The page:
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Herniated Disc
Disc herniation is usually the result of muscular imbalances (when one muscle group is stronger than its opposing muscle group which compromises posture) and tension which leads to irritation of the spine placing pressure on both spinal discs and joints.
Common warning signs of disc herniation & impinged nerve roots include:
  • Constant pain
  • Numbness or tingling down the limbs
  • Shooting pain in the lower back
  • Pins and needles sensation

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Disc Herniation

Fortunately, bulging, slipped and herniated discs can be both reversed and prevented with Myotherapy treatment and self care education.

Osteoporosis is a condition where bone conditioning deteriorates to the point where they become fragile and are easily broken.  This is often related to the natural ageing process, where bone density is not continually replenished, or in the case of females at the onset of the menopause – where hormonal changes can often lead to the condition. 
Myotherapy is not a cure for arthritis and osteoporosis, but it will provide temporary relief from pain and improve the mobility of joints and muscles affected by arthritis. 

Sacroiliac Joint Disfunction
The sacroiliac joint is the joint between the sacrum and the ilium. The Ilium is the correct name for the two moon shaped bones that make up your pelvis. The most common symptom of sacroiliac joint dysfunction is pain. Pain in the sacroiliac joint can be sharp in nature, or a dull aching pain. Patients often experience pain in the lower back or the back of the hips. The sacroiliac joint can refer pain into the buttock, groin and all the way down the outside of the thigh and even into the lower outer portion of lower leg and foot.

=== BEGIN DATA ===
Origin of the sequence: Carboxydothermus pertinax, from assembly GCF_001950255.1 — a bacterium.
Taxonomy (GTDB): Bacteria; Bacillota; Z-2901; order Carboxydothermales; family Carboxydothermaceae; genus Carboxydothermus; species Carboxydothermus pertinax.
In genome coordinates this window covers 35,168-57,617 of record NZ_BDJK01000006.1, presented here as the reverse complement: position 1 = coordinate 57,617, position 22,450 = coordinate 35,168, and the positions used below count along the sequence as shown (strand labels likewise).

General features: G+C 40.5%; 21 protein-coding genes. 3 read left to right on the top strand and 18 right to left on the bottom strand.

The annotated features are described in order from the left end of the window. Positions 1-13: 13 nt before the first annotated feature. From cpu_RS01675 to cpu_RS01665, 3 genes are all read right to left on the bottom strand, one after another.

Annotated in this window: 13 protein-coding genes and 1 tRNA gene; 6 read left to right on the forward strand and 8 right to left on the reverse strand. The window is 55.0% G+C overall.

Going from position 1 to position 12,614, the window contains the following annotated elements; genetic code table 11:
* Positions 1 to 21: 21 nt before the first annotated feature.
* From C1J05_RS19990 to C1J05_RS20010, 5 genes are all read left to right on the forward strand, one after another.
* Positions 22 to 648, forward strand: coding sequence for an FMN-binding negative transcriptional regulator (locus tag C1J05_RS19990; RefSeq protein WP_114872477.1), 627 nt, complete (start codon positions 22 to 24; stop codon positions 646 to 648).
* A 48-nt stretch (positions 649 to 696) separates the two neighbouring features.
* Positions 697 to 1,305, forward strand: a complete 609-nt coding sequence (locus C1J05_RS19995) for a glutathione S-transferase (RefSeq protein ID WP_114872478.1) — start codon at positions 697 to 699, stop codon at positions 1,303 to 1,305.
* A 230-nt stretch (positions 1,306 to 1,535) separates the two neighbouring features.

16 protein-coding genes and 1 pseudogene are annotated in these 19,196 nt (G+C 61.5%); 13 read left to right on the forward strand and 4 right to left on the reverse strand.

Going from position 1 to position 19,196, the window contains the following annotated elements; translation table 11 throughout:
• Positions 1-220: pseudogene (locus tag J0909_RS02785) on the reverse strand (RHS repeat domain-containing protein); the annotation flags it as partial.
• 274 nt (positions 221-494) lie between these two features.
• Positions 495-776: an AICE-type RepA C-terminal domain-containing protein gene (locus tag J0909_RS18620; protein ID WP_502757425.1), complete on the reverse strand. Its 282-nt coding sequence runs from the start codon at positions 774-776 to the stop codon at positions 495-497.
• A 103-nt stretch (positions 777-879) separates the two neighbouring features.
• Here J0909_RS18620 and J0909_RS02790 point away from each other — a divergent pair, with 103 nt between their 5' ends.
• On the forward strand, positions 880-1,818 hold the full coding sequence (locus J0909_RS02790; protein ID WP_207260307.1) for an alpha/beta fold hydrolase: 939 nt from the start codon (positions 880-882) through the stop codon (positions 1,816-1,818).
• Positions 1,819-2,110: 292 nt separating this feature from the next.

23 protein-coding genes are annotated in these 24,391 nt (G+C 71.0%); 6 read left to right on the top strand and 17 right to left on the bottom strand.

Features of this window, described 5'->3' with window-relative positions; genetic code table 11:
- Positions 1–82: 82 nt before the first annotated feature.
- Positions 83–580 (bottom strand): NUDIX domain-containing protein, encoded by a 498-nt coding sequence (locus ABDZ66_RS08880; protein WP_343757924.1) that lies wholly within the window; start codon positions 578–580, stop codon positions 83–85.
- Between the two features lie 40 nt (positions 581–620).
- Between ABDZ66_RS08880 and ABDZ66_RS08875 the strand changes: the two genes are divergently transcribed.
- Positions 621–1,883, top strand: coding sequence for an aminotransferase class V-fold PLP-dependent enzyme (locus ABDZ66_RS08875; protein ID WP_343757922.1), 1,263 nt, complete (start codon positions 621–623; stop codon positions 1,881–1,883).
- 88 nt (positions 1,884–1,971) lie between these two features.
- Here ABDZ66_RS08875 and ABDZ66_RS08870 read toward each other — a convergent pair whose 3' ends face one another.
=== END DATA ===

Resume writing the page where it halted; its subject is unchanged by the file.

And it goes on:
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SIJ Disfunction

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Sciatica & Piriformis Syndrome
Sciatica is caused by compression of the sciatica nerve or the nerve roots that  [Sciatica] form the sciatic nerve, as they leave the spine. Several structures are capable of compressing the nerve, however, it is most commonly caused by disc bulges otherwise known as protrusion, herniation, extrusion and sequestration.

Sciatic nerve entrapment

Numbness, tingling, burning or sharp shooting pain, weakness of the muscles in the leg and foot. Typically, symptoms are referred from the back and are felt in the buttock or hip, down the thigh and below the knee. Pain and other symptoms may be constant or intermittent and are generally aggravated by forward bending movements.

Gluteus Medius Tendonitis
Gluteus medius tendonitis (sometimes spelled tendinitis and pronounced 'tendinitus') is an injury where your gluteus medius tendon is irritated or inflammed. You will feel this irritation, swelling and inflammation when there is a strain, damage or micro-tearing to the tendon tissue. This injury can happen from overuse of the tendon or an accident of some kind.
Pain can easily be transferred to other areas of the hip, thigh, lower back or buttock. Sometimes pain can even shoot down the side of your leg. If left untreated, gluteus medius tendonitis can turn into a chronic condition or degeneration of your tendon fibers.